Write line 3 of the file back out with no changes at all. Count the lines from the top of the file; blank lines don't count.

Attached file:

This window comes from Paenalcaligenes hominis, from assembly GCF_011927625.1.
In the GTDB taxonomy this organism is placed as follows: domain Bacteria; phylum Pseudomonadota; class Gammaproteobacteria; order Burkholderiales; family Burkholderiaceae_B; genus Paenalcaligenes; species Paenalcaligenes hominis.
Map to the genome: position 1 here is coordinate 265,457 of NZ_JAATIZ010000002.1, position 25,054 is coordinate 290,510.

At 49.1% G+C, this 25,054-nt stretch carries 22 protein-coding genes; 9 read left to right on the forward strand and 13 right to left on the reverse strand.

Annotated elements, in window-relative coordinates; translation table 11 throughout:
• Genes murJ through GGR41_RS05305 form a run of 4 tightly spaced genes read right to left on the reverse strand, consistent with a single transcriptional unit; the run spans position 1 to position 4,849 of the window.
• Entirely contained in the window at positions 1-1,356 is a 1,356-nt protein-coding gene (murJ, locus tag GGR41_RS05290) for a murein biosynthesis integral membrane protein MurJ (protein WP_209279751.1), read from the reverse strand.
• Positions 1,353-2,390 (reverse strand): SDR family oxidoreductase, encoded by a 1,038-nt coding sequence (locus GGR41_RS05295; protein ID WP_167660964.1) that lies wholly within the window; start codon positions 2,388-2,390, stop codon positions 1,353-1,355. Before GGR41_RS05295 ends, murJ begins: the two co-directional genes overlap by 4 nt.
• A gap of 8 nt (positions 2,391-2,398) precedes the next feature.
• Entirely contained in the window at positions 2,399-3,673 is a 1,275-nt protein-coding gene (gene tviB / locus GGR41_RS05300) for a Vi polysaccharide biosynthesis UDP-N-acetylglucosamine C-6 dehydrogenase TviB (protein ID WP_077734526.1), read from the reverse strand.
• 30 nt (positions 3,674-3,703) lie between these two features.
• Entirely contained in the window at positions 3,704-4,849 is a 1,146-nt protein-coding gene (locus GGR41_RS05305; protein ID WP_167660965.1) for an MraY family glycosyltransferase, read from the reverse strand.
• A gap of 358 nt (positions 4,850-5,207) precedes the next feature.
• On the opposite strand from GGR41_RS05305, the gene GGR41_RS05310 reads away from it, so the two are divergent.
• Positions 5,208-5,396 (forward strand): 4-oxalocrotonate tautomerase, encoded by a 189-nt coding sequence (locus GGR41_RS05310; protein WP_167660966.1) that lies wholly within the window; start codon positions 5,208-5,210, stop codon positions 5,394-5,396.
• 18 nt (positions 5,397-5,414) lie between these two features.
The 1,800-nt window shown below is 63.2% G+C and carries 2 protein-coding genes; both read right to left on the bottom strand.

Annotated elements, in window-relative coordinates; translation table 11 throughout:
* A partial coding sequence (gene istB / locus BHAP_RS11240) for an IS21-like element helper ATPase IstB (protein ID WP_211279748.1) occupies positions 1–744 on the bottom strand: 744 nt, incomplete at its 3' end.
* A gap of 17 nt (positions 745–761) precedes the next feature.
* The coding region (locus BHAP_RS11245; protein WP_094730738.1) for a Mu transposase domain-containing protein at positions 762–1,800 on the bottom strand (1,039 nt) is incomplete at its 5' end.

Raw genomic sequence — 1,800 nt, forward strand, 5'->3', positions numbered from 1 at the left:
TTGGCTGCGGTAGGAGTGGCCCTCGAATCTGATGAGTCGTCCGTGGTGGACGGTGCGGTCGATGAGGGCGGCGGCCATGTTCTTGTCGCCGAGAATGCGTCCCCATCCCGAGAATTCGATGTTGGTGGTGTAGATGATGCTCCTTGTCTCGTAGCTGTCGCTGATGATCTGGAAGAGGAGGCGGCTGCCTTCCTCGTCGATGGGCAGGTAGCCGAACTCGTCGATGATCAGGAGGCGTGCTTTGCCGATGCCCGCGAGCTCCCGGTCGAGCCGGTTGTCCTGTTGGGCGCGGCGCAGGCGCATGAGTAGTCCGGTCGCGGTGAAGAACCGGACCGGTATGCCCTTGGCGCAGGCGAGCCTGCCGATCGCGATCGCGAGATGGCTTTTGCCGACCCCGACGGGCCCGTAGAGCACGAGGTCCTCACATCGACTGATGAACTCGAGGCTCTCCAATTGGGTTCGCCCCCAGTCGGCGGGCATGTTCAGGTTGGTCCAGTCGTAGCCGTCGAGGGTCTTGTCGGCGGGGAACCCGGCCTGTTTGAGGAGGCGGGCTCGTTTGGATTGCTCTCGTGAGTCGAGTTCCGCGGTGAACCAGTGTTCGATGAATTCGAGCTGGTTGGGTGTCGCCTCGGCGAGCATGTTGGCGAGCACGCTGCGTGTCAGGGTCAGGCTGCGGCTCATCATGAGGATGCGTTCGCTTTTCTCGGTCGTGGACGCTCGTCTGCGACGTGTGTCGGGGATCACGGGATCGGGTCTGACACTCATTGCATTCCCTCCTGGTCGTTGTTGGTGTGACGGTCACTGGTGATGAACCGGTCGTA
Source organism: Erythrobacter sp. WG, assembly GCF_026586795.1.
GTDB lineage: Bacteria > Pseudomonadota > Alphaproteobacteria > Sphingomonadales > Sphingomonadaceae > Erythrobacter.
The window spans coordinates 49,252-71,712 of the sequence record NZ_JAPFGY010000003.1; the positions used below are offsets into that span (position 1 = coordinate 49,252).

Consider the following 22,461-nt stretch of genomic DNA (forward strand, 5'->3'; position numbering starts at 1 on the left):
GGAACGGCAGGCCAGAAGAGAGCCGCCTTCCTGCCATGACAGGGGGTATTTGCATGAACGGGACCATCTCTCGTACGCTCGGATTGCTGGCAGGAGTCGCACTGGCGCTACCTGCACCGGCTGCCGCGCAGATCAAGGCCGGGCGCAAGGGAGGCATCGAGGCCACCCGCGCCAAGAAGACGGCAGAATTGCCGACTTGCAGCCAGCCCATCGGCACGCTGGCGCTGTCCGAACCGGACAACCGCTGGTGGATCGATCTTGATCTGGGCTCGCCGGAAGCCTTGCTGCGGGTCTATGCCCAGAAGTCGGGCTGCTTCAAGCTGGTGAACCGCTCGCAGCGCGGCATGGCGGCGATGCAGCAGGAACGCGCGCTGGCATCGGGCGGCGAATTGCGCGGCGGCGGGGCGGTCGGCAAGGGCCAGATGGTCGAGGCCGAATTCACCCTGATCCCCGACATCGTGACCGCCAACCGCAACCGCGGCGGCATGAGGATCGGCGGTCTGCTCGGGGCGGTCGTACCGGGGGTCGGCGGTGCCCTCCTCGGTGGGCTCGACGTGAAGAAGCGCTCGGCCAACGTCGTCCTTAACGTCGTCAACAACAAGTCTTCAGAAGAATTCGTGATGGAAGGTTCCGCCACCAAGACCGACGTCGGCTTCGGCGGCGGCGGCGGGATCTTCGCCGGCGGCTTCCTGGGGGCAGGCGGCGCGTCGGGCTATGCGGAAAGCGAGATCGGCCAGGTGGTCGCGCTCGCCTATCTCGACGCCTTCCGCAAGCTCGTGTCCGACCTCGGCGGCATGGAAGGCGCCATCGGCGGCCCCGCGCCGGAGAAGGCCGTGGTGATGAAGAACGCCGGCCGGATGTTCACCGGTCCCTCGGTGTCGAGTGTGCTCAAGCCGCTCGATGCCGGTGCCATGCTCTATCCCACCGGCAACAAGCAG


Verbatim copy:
Map to the genome: position 1 here is coordinate 265,457 of NZ_JAATIZ010000002.1, position 25,054 is coordinate 290,510.